The Turnbo Manuscripts

by Silas Claiborne Turnbo

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By S. C. Turnbo

Ben Hager, a former resident of Madison County, Ark., tells this story which relates to a panther.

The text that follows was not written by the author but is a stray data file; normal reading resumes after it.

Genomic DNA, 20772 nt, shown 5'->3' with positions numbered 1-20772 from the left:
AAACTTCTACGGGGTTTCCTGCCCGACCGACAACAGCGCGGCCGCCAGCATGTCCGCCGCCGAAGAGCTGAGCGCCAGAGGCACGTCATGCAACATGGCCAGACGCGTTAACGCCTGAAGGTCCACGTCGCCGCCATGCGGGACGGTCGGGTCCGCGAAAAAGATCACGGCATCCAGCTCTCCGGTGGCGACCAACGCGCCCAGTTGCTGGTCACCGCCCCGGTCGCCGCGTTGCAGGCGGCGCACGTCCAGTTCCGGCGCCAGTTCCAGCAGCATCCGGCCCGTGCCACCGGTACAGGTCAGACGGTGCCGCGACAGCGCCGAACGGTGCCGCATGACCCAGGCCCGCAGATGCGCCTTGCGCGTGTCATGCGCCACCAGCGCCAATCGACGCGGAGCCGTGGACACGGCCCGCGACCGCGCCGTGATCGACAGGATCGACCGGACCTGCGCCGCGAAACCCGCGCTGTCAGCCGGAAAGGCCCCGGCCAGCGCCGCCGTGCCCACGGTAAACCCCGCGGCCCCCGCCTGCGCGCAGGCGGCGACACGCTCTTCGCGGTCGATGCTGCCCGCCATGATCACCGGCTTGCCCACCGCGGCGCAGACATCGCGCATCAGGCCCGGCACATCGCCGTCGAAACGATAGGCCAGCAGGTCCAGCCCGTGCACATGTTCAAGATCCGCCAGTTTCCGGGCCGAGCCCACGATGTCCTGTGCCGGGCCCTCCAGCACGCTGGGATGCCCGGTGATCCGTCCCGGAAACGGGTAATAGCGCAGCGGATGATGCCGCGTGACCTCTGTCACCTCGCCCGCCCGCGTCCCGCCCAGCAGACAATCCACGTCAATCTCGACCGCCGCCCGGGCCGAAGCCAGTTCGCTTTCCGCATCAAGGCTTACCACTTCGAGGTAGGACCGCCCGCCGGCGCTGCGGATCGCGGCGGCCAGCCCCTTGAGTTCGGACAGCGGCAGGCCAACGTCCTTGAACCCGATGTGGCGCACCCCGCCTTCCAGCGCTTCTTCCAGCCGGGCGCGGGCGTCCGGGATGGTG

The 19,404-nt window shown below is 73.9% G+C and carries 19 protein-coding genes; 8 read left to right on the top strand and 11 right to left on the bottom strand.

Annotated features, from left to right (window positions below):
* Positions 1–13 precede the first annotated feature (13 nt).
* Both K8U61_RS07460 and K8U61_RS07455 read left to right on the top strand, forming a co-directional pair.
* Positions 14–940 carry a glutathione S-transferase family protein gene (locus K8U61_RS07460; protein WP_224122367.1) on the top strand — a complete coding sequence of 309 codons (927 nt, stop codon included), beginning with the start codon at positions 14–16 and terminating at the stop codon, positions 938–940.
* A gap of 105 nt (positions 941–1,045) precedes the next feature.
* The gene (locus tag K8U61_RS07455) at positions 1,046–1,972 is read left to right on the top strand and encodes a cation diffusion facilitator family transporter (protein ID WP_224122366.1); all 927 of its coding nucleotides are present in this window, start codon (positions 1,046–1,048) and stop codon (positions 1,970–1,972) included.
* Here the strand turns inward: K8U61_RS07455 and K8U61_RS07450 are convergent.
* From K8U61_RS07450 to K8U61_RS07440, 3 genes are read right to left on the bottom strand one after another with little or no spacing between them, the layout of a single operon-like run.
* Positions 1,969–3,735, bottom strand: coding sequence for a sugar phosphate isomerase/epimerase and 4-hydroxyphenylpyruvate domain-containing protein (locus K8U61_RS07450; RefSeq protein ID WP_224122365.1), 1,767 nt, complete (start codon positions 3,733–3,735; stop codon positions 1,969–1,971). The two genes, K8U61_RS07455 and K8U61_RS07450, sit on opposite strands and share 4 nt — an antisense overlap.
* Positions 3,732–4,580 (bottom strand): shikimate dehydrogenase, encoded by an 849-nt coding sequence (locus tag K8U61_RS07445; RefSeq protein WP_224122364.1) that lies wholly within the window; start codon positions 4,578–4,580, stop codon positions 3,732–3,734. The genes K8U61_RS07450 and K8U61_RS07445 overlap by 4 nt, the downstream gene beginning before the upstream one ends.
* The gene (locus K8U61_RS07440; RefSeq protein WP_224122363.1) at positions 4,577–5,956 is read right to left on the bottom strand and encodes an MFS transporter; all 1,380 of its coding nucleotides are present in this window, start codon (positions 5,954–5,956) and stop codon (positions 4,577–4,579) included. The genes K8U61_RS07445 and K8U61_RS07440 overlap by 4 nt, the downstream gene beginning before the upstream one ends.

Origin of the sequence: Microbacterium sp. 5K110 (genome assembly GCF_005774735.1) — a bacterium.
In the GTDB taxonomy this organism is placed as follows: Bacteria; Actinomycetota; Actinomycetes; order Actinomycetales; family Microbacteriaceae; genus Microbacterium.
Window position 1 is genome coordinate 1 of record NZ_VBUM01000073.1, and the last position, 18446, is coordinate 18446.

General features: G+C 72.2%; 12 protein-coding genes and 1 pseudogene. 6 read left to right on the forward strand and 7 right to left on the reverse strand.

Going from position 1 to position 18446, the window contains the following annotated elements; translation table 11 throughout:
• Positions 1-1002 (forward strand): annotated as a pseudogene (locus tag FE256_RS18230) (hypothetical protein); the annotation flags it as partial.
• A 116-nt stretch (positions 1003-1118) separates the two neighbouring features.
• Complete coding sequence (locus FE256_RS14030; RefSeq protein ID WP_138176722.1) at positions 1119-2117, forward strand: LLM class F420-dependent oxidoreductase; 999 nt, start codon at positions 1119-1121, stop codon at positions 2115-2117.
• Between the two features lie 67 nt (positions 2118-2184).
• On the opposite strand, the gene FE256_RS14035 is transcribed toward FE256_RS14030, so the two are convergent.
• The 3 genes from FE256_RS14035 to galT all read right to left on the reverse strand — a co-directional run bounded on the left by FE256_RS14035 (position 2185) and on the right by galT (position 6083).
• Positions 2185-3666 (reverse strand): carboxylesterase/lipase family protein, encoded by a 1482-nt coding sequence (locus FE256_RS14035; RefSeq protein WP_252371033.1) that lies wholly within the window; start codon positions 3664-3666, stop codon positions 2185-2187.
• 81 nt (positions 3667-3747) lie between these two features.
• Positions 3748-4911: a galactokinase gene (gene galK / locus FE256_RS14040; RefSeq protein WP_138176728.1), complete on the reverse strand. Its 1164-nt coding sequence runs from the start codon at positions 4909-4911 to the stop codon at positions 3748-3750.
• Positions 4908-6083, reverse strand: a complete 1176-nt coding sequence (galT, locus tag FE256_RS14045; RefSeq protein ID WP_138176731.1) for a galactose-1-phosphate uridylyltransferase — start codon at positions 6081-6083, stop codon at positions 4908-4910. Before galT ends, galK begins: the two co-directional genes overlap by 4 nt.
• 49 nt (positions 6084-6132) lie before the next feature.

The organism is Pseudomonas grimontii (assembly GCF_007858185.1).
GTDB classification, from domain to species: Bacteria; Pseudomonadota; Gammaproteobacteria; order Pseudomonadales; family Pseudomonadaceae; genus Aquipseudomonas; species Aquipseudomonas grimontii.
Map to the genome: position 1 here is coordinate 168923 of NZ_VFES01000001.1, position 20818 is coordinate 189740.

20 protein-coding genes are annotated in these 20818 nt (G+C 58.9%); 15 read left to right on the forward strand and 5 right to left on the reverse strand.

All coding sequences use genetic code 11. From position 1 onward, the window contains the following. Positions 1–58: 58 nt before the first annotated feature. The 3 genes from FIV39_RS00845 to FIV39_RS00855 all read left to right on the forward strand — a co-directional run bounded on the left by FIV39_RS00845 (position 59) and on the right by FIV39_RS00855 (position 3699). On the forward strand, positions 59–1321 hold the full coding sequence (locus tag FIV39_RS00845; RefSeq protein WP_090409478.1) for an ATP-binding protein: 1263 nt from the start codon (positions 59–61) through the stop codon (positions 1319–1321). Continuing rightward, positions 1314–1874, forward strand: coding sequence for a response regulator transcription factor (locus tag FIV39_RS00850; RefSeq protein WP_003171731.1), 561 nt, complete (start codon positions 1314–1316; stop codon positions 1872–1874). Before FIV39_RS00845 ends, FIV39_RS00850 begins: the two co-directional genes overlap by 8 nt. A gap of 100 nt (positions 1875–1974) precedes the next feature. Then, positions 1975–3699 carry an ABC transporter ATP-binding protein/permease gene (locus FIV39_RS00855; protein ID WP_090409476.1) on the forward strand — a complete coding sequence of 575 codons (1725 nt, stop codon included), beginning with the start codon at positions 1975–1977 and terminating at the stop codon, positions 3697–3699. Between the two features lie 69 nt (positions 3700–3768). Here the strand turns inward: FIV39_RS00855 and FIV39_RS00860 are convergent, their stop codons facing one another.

"On the first day of October, 1862, while we lived on Holman’s Creek south of Huntsville my sister Charity who was 17 years of age was pursued by a ferocious panther. It was customary among the settlers of Madison County when they killed a fat hog was to divide a part of it with their nearest neighbors. If a citizen failed to do this it was considered an insult offered them. Though it was war times but neither side up to that time had interrupted the country but little. On the date named my father killed one of his fat hogs and in the late afternoon he sent my sister Charity to Mr. McMaster’s with a mess of the fresh pork. McMaster’s wife was named Ellen and they lived 1 ½ miles from our house. My sister was afoot and after delivering the pork to the man’s wife she hurried back home for it was near night. After she had traveled halfway back home a panther made its appearance at the roadside just behind her. At the sight of the ugly creature she was nearly stupified with fear, but on recovering she ran at her best speed along the road with the angry beast in close pursuit. When she reached the orchard fence which was in 300 yards of the house she bounded over it like a frightened deer. As she struck the ground she looked back and saw the panther loping along in the road in 20 feet of the fence. While she was running through the orchard she cried and screamed which attracted the attention of the dog and he began barking and the panther stopped at the fence where my sister had leaped over, and did not follow her further. It was now getting dark and we did not make any investigation until the following morning when I and my father started out to hunt for the beast. We took our guns and the dog we called Sweeper. Our guns were the old muzzle loading kind and father called his gun Sweepstakes and I called mine Spud Short. On going to the fence where sister had crossed over in such a hurry we found where the animal had scratched the ground with its claws. We tracked it one mile and found where it had caught a shoat and devoured a part of it and covered up the remainder. On following its trail one-half a mile further where there was a rough and low shelving rock which extended a short distance along the hillside, suspecting that the beast had stopped under this projecting rock, my father kept the dog back and directed me to go up the hill and pass around above the ledge and watch for the beast while he took the dog and advanced slowly and cautiously up to the rock to see if it was lying under it and if it came out to make its escape up the hill or down the hill either or both of us might get a shot at it. I felt a little spotted while I was creeping along the side of the hill watching for the panthers appearance when I saw its head raise above the top of the ledge. The animal had heard the noise of our approach and it was on the lookout for danger. It did not see me for it was not looking toward me and my father and the dog was not yet in view. I took careful aim at its head off hand and pulled the trigger and at the report of the gun I saw the panther’s head disappear below the edge of the rock. I felt somewhat nervous about venturing up for a moment or so when I started to see whether I had killed it or not and went down slowly to the ledge. When my father heard the gun shot he knew almost that I had found the beast and fired at it and we both reached the ledge at the same moment. He saw it first and says, "Ben, you got it." I knew what he meant and I leaped over the ledge and there it lay stretched out in the tremor of death. The bullet from my gun had taken effect just behind the right ear and passed through its head and broken the jaw bone. Soon after the big beast was entirely dead we procured a pole of dead wood and tied the panther’s feet together and swung it on the pole and started on our way back home. Before reaching there we saw a fine buck which my father shot and killed. Being only a short distance from home I went up in view of the house and yelled for my two brothers, Jim and Bob, to bring the wagon and oxen which they did and we loaded the dead panther and dead buck into the wagon box and soon hauled them to the house. The buck was a monster and carried 11 points on each beam. The panther was a big fellow, too, measuring 9 feet and 11 inches from the end of the nose to the end of the tail. The oxens names were Dick and Buck.

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